6. If the Liberals were to win and Christy loses in Point grey and if a by-election is needed I don't think Quilchena would be the place that she would run as it will have elected a new member - to me the most logical would be West Vancouver - Ralph Sultan is what 80 years old!

    1. West Van is also a likely place for a defeated leader to run but, Quilchena is the safest seat in the Province for the Liberals.

  7. Two polls have come out after my "final prediction" already lol. I may have to change it. Looks like it will be a squeaker.

    Never give up! Never surrender! (Waves red and blue flag)

  8. Two new polls (Forum and Ipsos) just to make your post out of date Eric. Lol.

  9. Tonight, Angus Reid released a new poll. The polling was done yesterday and today, making it the most recent poll. It indicates the NDP has increased its lead over the BC Liberals by 9%.

    When Eric updates his assessment and includes this poll, it will be interesting to see what his seat projection will be. Since Eric blends the various polls to get a, hopefully, more accurate result, I would imagine the NDP lead would be around 7.5% (but I will defer to Eric on this matter).

    If only the Angus Reid poll was used, I would estimate the BC Liberals would be reduced to somewhere between 12 and 19 seats.

    When Eric blends the various polls, I would guess the BC Libs might obtain around 28 seats. Since Eric has more expertise and data at his disposal, I look forward to his seat projection when the new polls (especially Angus Reid) are utilized.

    1. Angus Reid looks to be the outlier in the new batch of polls released over the past couple of days. It shows both the NDP lead increasing and Dix's numbers as best premier numbers increasing.

      I have seen no evidence to confirm that. In fact, the numbers have been shifting the other way on both counts.

    2. Keep in mind that on the eve of the Alberta election, Angus Reid had Redford trailing by a larger margin, and Redford won with a resounding majority.

      Angus Reid did show the NDP lead increasing by a statistically insignificant margin. Forum and Ipsos showed it decreasing by a statistically insignificant margin.

      Given the volatility of the polls (and the poor track record of polls in this country), I think it's clear that this election could go either way. That being said, given the polls we do have, an NDP government is more likely than a Liberal one.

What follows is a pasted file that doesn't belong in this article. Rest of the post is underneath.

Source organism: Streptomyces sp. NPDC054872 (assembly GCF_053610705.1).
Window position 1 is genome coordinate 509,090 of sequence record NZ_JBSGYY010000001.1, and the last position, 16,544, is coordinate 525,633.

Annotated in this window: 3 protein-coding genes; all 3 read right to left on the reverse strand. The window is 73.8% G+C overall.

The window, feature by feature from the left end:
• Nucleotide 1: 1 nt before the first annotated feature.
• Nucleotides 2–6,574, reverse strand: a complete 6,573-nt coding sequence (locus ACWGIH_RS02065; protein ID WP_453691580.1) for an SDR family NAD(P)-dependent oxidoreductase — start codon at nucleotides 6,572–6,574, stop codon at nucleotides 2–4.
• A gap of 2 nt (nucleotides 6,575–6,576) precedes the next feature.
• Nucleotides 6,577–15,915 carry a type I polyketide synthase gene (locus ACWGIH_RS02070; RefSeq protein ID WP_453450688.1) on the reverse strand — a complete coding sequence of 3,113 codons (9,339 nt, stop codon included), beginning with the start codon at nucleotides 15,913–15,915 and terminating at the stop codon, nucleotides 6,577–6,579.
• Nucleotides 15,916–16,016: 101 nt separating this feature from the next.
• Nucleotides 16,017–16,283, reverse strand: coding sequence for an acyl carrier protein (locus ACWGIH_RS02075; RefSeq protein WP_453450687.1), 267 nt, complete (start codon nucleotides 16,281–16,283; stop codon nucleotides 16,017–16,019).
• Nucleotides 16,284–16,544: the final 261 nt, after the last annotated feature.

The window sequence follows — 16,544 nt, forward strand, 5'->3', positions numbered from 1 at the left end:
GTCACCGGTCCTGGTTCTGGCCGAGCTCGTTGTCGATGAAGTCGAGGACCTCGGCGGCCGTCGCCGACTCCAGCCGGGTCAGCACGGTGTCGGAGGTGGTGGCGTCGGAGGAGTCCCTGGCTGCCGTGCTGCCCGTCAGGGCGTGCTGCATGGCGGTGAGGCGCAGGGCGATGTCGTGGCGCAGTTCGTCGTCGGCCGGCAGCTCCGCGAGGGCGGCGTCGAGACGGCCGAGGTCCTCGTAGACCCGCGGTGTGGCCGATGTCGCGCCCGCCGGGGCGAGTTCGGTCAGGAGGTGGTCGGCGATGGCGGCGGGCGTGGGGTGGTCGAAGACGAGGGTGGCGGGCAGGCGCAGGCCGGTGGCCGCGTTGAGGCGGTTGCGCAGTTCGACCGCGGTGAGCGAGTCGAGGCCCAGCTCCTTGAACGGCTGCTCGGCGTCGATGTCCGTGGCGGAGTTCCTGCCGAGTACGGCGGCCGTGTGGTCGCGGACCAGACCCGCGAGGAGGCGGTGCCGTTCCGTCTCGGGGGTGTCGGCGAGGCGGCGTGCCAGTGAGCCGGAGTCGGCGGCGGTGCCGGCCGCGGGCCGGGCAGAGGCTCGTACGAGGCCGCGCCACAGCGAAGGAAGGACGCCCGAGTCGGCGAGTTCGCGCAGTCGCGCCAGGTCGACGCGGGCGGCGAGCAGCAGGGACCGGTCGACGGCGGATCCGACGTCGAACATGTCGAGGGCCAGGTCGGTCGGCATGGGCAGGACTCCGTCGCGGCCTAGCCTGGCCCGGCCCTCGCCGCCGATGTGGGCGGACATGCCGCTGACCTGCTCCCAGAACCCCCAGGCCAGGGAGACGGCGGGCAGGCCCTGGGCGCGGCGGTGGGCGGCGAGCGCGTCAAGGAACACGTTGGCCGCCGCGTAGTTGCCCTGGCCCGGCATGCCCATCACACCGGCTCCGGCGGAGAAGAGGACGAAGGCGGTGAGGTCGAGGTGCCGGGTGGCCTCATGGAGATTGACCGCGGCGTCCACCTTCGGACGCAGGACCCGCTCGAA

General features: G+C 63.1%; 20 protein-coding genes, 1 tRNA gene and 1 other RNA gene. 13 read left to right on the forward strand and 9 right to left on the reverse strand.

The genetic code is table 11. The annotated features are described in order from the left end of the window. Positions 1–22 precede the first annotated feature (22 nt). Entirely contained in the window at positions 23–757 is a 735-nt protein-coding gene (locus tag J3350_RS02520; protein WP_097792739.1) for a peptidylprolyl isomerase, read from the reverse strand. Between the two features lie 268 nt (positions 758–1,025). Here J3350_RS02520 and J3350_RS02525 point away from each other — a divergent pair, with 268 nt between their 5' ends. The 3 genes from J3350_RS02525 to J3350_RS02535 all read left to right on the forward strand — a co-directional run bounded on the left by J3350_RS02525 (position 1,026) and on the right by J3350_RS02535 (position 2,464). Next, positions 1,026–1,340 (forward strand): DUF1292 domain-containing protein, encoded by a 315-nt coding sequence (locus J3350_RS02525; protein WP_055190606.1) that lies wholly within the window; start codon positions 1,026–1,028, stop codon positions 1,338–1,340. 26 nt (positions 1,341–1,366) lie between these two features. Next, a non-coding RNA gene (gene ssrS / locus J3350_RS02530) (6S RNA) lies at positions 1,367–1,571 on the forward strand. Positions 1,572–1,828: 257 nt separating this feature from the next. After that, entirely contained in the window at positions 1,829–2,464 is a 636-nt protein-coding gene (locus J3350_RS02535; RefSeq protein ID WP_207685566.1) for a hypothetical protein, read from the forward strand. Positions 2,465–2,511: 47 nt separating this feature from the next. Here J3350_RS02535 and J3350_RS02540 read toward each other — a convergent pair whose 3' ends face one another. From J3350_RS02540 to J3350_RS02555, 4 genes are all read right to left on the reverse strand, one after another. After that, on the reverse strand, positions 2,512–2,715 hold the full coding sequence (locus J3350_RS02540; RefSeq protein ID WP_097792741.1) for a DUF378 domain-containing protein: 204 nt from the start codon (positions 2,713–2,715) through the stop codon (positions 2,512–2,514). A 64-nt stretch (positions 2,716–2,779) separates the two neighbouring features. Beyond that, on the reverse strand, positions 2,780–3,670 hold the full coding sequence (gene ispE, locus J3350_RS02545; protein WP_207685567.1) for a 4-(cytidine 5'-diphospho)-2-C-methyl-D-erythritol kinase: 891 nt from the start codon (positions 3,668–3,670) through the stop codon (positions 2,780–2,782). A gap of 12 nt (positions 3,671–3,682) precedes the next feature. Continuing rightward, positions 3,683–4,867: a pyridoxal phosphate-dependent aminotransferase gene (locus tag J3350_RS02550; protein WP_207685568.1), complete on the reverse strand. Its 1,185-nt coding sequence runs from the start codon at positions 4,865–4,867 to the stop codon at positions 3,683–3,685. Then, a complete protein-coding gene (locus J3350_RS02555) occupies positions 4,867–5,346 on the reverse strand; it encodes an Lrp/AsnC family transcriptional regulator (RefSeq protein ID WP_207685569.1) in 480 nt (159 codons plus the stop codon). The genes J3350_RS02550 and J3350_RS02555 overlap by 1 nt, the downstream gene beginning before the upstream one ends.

3. The apparent discrepancy between the new Angus Reid poll and the others might be at least partially explained by the following (from the PDF report):

      "The online survey of a representative provincial sample of 808 British Columbian adults was conducted using the “Real Ballot” technique, which allows voters to select their preference using an electronic ballot that mirrors the one they will actually cast on election day. This approach eliminates the possibility of voters supporting parties that did not register a candidate in their constituency, and enables respondents to be aware of all of the contenders who stand to represent them in the Legislative Assembly."

      Just like the "correction" Éric's been applying to account for the fact that poll respondents will occasionally say they're voting Green or Conservative in ridings where these parties aren't actually fielding candidates, in the Angus Reid poll this seems to have resulted in a noticeable decrease in Green and Conservative support to the benefit of the NDP and Liberals.

      Éric, I'm guessing you won't apply the correction to this particular poll when entering it into your model since it's basically already factored in?

      And just to stir things up even more, Justason released the following numbers for May 8-9:

      NDP 45 Lib 31 Green 14 Con 8


    4. I'll still be applying the adjustment, since it is not based on the number of candidates but simply on how pollsters have over-estimated Green parties and parties not present in the legislature in other elections (including when they have full or nearly full slates).

  10. Liberals will win a landslide majority.

    1. Just about certain of that.

      A/R has laid it out in numbers....

      Just 2 days before the Alberta election Wildrose 41 PC 32..

      Now just before the BC election: NDP 45 Lib 36.

      The long time incumbent Alberta PC / BC Lib being led by very questionable Women leaders that were unelected Premiers replacing a disgraced unpopular past leader who had easily won a majority last time the voters.

      The challengers are far away from the centre. So much that they have to scare anyone paying the slightest attention.

      The votes of the incumbents were supposed to be siphoned off by the Liberals in Alberta and Cons in BC and both decided overwhelmingly to support the status quo rather than let the mavericks win.

      Both Wildrose and the BC NDP were not shy about stating their radical new directions.

      Why can't the pollsters see this coming?